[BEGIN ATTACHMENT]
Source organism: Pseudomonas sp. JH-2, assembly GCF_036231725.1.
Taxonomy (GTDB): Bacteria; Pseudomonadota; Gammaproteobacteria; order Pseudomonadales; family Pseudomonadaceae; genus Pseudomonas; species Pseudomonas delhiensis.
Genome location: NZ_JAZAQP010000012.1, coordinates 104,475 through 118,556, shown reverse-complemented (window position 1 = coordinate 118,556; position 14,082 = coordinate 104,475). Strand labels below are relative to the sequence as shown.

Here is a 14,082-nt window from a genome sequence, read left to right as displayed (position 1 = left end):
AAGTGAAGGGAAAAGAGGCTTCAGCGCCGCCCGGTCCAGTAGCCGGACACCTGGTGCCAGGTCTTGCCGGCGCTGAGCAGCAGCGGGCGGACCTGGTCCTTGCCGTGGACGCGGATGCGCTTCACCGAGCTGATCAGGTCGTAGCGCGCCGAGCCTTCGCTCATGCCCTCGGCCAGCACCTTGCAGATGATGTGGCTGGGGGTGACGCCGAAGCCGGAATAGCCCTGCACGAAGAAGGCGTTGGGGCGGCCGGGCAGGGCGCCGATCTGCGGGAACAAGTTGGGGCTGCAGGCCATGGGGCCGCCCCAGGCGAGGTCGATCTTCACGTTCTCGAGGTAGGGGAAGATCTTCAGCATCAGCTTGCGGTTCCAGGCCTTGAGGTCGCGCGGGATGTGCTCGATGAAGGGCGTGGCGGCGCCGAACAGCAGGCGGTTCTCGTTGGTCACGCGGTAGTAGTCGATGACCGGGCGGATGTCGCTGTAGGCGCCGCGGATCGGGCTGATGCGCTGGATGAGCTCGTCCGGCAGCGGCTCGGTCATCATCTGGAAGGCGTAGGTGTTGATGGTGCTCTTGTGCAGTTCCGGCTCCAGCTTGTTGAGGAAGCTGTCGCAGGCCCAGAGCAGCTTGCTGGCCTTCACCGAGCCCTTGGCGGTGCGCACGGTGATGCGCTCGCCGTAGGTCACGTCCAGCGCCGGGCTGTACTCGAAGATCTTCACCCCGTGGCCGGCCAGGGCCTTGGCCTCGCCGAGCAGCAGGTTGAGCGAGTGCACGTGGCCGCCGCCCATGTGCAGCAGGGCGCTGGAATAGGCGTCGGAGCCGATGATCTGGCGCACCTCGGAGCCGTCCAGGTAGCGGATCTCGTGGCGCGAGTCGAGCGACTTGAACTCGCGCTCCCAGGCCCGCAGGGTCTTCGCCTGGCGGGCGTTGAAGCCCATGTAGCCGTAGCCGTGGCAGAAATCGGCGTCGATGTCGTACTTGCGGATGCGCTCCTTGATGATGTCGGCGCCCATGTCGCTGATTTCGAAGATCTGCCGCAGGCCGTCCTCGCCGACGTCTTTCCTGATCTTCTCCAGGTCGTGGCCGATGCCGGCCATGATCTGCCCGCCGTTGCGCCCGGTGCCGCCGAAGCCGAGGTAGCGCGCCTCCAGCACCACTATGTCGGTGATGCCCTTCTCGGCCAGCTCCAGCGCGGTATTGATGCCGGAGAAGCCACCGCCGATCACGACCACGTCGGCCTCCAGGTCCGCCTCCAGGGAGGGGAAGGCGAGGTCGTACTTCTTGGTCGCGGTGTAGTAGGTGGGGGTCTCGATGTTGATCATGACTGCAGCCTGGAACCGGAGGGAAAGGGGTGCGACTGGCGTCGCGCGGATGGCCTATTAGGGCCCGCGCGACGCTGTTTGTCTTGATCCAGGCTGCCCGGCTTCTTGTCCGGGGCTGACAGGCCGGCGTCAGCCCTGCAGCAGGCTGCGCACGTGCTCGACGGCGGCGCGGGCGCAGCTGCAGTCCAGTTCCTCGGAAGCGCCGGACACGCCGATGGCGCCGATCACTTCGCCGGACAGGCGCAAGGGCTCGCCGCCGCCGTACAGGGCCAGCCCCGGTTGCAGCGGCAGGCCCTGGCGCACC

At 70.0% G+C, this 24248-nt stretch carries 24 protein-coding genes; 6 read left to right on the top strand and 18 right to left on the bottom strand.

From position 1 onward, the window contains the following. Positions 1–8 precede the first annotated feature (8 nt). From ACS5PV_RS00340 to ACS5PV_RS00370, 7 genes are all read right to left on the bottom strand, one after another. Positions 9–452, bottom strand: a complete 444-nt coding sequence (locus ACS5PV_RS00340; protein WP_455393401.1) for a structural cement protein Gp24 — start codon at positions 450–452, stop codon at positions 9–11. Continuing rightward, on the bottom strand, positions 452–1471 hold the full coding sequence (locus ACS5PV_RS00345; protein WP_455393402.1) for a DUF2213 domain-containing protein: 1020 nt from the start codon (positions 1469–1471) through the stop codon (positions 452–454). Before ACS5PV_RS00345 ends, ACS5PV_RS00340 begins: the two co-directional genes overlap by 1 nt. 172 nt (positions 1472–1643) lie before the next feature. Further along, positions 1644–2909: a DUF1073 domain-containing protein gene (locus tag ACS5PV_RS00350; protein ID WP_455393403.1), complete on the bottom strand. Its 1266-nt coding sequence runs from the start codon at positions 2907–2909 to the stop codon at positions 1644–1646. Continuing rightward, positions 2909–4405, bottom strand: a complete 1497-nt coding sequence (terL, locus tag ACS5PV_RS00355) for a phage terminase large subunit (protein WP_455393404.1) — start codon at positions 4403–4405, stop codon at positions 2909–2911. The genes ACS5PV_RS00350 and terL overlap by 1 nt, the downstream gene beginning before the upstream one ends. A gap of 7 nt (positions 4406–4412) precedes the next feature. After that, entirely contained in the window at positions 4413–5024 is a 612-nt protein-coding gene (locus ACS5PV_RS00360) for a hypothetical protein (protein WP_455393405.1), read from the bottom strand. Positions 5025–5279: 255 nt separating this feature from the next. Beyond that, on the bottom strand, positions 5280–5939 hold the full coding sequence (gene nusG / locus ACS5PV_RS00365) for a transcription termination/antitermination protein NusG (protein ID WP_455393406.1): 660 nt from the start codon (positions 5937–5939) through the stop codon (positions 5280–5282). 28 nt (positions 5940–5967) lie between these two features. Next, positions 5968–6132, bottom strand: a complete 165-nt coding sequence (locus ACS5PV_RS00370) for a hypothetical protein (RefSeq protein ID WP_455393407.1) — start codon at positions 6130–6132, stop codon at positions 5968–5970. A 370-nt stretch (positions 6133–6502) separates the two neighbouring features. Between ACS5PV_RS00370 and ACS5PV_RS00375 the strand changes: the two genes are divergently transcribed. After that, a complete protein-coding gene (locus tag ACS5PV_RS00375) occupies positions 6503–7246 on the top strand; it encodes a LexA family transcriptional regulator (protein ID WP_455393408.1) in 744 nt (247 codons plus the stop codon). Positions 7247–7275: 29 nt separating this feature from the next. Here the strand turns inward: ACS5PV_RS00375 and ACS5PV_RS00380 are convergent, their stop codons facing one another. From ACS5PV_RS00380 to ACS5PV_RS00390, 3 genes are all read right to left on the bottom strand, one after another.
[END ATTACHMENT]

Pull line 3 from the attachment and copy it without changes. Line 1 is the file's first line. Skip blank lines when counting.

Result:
Genome location: NZ_JAZAQP010000012.1, coordinates 104,475 through 118,556, shown reverse-complemented (window position 1 = coordinate 118,556; position 14,082 = coordinate 104,475). Strand labels below are relative to the sequence as shown.